Local illustration "Storychick", "Garden of Six Seasons"@Parasite, in the studio: Ginger Muse & Tribute to Gaylord Chan
After spending most of the term learning from home, Hong Kong’s secondary school students began returning to classes at the end of last month. Primary school children returned to school at the beginning of this month. Since the beginning of the Covid-19 pandemic, many students have had to learn online. But some subjects can be understood better by collaborating with other parties, or participating in community projects in different neighbourhoods.
Parasite Art Space’s exhibition “Garden of Six Seasons” was set to open two months ago, but, like many other events, was delayed by the pandemic. A precursor to the Kathmandu Triennale in December, the show opened last month and spanned two venues, one in Sheung Wan and one in Quarry Bay, showcasing works by 40 international artists. The title of the exhibition comes from a real garden in Kathmandu known as the, “Garden of Dreams”. Created 100 years ago as an Edwardian Neo-Classical Garden, it has gone through changes with the rest of its surroundings. Not only have the original six pavilions been reduced to three, the Kathmandu Valley’s former six seasons have been transformed by climate change to just four.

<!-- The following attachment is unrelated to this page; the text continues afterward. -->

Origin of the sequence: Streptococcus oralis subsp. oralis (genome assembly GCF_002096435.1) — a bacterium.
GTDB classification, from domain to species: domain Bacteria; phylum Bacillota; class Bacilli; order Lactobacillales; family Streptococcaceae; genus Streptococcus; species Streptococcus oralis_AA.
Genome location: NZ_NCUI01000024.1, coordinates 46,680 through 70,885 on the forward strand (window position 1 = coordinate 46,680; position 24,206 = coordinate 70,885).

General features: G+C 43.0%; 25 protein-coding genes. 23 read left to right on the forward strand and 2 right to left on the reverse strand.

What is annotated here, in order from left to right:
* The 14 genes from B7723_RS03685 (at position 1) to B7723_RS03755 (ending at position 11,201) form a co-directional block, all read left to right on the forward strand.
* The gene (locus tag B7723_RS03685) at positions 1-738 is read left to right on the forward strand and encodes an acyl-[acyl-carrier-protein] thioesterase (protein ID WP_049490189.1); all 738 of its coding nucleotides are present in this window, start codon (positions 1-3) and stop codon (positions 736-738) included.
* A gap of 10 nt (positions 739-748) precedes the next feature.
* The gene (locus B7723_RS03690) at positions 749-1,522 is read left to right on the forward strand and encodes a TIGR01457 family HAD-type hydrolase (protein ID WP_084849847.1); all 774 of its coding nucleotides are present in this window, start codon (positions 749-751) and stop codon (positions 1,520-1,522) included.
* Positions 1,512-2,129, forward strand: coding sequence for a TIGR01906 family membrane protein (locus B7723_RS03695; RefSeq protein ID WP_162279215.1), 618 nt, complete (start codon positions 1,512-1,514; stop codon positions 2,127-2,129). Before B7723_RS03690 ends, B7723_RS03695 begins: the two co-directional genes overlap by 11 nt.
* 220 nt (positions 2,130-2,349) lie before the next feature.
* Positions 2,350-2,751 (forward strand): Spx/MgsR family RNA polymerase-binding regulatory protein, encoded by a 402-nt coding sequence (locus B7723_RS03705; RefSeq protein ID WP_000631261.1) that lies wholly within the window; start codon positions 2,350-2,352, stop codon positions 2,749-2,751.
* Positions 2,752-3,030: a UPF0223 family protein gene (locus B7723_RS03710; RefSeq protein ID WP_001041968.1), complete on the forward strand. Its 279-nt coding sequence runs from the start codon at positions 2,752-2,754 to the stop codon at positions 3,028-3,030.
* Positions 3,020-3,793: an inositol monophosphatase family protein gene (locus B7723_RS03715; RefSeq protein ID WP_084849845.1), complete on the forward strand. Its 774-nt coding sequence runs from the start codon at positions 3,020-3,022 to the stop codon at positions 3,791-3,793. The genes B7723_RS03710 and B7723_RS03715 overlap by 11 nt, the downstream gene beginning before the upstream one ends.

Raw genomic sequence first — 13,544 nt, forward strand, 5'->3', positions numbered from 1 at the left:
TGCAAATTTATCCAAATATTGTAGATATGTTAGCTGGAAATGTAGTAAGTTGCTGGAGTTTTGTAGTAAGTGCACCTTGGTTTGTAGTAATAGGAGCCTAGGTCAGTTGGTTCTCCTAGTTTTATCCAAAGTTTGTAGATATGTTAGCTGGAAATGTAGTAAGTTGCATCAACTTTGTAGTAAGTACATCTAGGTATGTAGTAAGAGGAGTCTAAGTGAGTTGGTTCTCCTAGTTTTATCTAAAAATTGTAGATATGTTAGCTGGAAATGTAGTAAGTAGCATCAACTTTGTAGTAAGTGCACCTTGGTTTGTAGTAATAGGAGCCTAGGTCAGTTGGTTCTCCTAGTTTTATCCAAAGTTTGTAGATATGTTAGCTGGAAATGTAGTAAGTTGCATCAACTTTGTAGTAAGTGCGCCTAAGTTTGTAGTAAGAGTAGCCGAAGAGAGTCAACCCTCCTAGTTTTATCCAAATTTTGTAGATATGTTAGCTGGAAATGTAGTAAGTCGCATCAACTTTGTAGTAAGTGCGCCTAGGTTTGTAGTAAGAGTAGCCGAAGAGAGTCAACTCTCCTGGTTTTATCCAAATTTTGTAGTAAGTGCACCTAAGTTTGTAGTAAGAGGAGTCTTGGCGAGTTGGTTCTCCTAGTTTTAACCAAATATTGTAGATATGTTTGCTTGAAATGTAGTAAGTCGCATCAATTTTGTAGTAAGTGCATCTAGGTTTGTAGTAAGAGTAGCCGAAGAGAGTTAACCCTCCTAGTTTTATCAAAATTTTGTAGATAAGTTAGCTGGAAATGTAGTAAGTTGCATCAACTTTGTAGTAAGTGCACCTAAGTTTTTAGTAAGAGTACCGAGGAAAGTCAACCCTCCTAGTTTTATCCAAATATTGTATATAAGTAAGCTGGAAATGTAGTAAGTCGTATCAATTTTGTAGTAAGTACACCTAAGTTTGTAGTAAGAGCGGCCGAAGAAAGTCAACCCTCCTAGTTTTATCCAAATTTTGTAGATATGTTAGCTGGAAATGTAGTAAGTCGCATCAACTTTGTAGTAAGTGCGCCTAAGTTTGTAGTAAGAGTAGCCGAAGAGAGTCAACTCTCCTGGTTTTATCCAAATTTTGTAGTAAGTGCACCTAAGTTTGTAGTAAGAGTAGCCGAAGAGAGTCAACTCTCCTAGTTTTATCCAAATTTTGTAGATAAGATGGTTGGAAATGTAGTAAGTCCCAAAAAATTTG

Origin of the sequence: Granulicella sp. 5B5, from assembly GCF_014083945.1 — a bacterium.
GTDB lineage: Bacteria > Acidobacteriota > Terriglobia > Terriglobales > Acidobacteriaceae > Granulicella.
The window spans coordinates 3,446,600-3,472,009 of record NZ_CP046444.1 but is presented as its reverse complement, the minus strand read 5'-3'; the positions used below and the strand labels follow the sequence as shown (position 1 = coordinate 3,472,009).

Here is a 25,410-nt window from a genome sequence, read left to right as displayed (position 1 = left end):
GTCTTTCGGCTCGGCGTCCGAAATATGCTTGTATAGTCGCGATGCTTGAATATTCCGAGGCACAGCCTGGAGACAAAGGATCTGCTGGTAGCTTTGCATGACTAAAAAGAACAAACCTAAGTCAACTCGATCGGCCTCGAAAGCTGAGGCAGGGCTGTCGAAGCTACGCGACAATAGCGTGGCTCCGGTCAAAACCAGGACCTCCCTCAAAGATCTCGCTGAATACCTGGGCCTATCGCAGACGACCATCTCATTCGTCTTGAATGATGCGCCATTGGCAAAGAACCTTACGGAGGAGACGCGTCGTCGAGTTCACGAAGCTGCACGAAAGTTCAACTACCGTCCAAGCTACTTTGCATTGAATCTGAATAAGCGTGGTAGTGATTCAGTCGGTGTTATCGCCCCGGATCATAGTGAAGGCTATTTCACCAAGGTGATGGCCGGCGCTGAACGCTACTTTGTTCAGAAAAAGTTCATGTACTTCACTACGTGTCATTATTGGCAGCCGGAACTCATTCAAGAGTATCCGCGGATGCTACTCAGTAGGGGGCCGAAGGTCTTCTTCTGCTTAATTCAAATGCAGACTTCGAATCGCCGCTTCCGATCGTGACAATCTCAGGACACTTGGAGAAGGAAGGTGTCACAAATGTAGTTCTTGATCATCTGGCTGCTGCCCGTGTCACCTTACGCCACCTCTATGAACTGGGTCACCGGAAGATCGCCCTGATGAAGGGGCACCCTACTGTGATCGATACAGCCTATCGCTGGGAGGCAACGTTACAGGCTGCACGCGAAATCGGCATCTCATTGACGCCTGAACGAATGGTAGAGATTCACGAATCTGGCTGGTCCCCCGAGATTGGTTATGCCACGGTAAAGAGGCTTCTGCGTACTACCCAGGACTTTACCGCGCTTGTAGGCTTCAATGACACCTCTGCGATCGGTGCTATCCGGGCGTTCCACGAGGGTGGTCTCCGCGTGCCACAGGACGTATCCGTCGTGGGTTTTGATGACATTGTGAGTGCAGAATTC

When pianist Joyce Cheung last came to our studio three months ago, she talked about an upcoming crowdfunded music project, Ginger Muse that she and fellow musicians were putting together. Focusing on musicians from different disciplines, it aimed to present innovative and experimental music programmes. Now the project is under way, and the founders are here to tell us more.
One of Hong Kong's most iconic contemporary artists Gaylord Chan passed away at St. Teresa's Hospital on 22nd June at the age of 95.